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Cyberattacks strike international bank
CreatedWednesday, 03 November 2004
Last modifiedTuesday, 17 April 2012
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Commercial Crime Services (CCS), ICC's crime fighting unit, has learned of a recent spate of cyber attacks aimed at the databases of a major US bank.
Commercial Crime Services (CCS), ICC's crime fighting unit, has learned of a recent spate of cyber attacks aimed at the databases of a major US bank. CCS is warning individuals and bank account holders to take all the necessary precautions to protect themselves, as threats of this nature continue to plague financial institutions and their customers.
The affected financial institution discovered that its customers were receiving illegitimate e-mails and other Internet messages from fraudsters. The Internet messages took several different forms, each attempting to solicit personal banking information such as credit card numbers or bank account numbers.
Criminals illegally pursuing financial information over the Internet are becoming increasingly sophisticated. One common approach is to send a "phishing" e-mail that tells customers that their bank account has been frozen or their credit card cancelled. Concerned about their banking status, customers unwittingly provide important financial information, which is then exploited by criminals.
"Phishing" e-mails are only one of a growing number of frauds Internet users face. Pop-up windows requesting information, and e-mails containing hyperlinks to very authentic- looking but illegitimate websites are also among the tactics used by on-line criminals.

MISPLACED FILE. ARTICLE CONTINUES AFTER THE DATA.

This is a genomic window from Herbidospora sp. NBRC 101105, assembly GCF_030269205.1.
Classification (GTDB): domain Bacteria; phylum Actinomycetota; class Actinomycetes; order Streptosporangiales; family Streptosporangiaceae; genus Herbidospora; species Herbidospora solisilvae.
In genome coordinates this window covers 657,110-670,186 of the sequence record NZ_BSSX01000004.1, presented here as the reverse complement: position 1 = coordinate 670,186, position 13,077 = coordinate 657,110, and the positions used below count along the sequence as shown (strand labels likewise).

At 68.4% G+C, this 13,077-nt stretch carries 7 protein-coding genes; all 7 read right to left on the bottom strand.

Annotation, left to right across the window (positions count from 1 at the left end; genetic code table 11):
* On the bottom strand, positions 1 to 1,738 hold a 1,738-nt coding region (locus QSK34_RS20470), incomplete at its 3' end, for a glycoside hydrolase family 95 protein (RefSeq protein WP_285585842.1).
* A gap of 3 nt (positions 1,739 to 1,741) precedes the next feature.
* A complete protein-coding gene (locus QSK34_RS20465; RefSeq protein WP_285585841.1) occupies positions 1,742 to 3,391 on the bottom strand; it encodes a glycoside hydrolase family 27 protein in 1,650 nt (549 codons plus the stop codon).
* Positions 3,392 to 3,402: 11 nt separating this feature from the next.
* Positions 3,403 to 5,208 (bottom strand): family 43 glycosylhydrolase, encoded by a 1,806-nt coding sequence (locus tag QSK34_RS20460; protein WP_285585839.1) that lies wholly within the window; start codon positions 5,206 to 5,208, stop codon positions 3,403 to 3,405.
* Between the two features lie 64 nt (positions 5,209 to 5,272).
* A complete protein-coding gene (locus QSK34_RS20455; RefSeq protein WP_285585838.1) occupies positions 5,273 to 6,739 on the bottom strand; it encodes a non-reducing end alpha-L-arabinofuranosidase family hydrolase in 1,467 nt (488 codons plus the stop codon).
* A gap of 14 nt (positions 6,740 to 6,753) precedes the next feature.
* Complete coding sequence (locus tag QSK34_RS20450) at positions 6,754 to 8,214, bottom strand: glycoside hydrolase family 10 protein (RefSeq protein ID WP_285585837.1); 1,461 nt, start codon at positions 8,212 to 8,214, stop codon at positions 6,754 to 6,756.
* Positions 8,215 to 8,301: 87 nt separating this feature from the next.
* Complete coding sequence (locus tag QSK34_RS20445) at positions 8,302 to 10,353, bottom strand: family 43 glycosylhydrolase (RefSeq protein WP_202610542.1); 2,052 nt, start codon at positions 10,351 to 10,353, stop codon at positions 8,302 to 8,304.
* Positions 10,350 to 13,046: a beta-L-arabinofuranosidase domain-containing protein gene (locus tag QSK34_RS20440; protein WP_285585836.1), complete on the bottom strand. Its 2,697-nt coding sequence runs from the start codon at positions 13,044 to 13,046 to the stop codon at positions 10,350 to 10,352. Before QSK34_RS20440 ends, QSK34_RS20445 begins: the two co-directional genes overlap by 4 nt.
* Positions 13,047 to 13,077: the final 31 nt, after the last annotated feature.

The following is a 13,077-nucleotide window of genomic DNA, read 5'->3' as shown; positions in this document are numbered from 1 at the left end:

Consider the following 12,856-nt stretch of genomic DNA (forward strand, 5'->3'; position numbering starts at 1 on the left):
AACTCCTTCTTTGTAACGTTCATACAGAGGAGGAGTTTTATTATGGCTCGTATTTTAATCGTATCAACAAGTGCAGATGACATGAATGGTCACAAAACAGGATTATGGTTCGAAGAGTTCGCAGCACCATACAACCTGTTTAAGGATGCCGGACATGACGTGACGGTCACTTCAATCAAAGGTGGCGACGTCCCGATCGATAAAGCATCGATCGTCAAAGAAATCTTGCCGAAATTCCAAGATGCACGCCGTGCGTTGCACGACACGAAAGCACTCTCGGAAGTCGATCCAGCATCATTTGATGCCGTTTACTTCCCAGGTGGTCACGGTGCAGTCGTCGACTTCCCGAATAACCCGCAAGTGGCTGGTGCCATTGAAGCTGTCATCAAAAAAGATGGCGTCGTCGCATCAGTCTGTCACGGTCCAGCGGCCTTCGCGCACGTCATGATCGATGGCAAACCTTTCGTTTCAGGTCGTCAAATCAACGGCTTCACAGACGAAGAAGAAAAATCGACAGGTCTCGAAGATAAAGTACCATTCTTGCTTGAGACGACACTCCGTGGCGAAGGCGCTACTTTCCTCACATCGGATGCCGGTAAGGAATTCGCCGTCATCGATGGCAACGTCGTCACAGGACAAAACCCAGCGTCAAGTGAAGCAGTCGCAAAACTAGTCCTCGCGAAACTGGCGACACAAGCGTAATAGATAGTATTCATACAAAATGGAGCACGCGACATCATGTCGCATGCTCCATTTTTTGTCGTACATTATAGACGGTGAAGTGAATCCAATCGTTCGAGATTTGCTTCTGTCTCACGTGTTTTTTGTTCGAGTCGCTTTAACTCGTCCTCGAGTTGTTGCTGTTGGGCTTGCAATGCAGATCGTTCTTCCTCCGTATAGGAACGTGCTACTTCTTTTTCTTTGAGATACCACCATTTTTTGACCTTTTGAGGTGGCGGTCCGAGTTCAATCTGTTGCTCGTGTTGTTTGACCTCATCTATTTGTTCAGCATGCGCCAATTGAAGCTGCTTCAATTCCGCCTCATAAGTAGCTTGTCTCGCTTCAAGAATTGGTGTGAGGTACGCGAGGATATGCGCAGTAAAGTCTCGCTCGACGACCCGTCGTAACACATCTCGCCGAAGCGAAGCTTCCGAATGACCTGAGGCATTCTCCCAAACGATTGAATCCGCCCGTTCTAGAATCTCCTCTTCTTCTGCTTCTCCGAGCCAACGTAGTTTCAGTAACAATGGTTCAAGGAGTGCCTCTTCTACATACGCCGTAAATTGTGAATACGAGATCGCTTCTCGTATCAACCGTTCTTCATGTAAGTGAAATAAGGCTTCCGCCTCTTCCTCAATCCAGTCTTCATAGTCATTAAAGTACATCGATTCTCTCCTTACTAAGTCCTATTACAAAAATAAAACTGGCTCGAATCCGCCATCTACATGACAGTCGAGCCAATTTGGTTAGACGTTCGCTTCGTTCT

CCS Director Pottengal Mukundan advised: "Legitimate banks do not request confidential information like personal identification numbers via e-mail. Individuals who receive "phishing" e-mails or other suspicious messages should not respond or provide any information. Contacting your financial institution and reporting the incident is the best course of action."
In addition to being wary of unsolicited e-mails, Internet users also have a number of protective measures at their disposal. Using up-to-date anti-virus and firewall software can help prevent unwanted pop-up windows and viruses. Anti-virus and firewall software should be regularly updated and current. Individuals who have received suspicious e-mail should contact their financial institution using a telephone number they know to be genuine and verify the e-mail.
Mr Mukundan added: "CCS wants to remind Internet users to be vigilant in the protection of both their personal and business information. If you feel any uncertainty, do not provide any personal banking details via e-mail, pop-up window, or website."
For further information or interviews please contact IMB Director, Pottegal Mukundan +44 208 591 3000.